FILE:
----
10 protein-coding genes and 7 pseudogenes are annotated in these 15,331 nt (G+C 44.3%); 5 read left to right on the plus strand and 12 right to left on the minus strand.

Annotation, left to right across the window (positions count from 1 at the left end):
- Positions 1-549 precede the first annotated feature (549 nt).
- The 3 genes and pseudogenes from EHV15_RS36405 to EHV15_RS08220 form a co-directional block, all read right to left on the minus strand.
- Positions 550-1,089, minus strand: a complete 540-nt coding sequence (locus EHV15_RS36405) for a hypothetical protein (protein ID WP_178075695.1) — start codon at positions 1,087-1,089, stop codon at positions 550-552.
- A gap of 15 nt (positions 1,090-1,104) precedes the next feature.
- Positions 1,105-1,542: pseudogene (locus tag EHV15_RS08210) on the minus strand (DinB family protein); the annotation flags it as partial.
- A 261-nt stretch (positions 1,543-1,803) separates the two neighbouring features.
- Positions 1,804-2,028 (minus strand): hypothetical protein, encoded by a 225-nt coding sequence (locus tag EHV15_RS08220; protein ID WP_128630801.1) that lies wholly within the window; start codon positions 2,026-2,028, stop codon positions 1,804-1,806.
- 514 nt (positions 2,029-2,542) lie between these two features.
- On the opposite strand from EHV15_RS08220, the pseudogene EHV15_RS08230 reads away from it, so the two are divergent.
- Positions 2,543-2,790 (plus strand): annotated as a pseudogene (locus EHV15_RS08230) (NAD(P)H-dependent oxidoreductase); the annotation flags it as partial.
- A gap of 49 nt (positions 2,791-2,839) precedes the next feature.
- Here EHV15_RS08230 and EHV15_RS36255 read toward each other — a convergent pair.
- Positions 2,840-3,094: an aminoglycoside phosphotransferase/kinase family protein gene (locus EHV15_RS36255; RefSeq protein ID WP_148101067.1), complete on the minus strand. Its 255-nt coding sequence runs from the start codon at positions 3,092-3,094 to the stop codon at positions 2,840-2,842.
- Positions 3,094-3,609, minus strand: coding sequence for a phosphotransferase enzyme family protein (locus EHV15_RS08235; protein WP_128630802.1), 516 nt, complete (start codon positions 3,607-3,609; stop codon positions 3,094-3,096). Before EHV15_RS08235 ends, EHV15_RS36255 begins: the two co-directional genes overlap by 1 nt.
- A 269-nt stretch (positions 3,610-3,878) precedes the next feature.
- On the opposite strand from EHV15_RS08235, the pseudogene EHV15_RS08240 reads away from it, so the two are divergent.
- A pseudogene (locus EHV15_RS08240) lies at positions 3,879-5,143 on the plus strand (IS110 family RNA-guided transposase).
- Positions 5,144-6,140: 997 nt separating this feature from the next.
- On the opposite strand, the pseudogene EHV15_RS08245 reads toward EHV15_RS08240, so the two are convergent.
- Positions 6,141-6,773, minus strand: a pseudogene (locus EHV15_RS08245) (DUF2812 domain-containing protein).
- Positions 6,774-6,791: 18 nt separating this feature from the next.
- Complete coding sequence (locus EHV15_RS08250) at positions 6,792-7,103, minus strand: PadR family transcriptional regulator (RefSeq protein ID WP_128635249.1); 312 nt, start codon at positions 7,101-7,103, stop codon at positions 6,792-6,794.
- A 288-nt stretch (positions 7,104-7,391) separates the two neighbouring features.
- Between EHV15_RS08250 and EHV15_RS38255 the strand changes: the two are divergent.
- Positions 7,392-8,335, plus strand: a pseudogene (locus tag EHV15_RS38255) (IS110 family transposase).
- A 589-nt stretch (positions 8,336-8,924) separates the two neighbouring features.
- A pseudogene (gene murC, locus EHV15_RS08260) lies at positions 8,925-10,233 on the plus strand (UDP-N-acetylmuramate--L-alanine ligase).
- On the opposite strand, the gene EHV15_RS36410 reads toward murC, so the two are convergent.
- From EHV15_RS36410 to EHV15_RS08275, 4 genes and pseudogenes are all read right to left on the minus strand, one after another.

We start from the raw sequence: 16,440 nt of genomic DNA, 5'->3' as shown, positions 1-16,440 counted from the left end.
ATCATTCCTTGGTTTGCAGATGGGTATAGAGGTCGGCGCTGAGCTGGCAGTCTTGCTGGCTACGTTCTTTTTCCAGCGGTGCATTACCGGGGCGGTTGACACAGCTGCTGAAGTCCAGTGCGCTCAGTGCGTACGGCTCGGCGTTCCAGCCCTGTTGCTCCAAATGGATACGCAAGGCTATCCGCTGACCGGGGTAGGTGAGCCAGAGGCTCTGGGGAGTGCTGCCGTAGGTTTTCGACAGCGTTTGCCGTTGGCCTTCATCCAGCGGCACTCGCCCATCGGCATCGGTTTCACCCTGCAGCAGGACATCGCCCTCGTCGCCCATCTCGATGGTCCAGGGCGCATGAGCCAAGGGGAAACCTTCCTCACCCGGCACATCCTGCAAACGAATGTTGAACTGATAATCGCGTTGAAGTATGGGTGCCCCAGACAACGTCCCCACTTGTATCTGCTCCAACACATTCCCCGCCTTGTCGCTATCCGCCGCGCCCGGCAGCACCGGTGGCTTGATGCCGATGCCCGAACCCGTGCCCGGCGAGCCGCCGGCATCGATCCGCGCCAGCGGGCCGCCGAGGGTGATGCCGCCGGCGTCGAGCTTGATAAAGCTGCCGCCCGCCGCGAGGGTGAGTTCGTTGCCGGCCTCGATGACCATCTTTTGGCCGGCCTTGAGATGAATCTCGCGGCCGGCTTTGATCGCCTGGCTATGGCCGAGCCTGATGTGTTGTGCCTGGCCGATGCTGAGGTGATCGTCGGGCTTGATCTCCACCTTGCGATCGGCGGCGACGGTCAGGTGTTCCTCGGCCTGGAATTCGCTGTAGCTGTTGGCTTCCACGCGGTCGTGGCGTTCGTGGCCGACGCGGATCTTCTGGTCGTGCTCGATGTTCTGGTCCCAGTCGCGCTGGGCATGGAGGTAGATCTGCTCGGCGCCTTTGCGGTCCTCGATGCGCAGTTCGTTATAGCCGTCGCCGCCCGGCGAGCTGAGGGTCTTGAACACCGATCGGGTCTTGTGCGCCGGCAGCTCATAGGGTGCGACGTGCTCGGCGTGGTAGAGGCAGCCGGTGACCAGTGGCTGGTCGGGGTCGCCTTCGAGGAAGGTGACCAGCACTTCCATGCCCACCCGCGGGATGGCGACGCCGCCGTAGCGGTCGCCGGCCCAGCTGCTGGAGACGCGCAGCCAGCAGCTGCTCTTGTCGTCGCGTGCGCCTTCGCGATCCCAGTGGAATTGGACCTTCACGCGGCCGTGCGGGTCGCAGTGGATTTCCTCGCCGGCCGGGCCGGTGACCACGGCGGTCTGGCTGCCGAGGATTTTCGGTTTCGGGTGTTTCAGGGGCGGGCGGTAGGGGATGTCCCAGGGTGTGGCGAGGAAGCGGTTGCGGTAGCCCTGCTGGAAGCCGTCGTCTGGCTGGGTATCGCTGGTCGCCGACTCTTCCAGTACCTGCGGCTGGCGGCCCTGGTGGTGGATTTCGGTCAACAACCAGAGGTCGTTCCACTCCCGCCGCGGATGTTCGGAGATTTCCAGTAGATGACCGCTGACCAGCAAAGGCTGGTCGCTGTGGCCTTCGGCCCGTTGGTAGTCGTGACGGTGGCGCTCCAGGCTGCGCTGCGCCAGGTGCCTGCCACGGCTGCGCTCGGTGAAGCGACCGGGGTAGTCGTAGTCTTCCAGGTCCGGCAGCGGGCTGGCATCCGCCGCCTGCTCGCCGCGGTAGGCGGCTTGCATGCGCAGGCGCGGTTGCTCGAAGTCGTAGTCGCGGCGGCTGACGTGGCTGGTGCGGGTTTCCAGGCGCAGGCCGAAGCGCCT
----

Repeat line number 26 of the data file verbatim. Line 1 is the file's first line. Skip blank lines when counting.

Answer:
- Between EHV15_RS08250 and EHV15_RS38255 the strand changes: the two are divergent.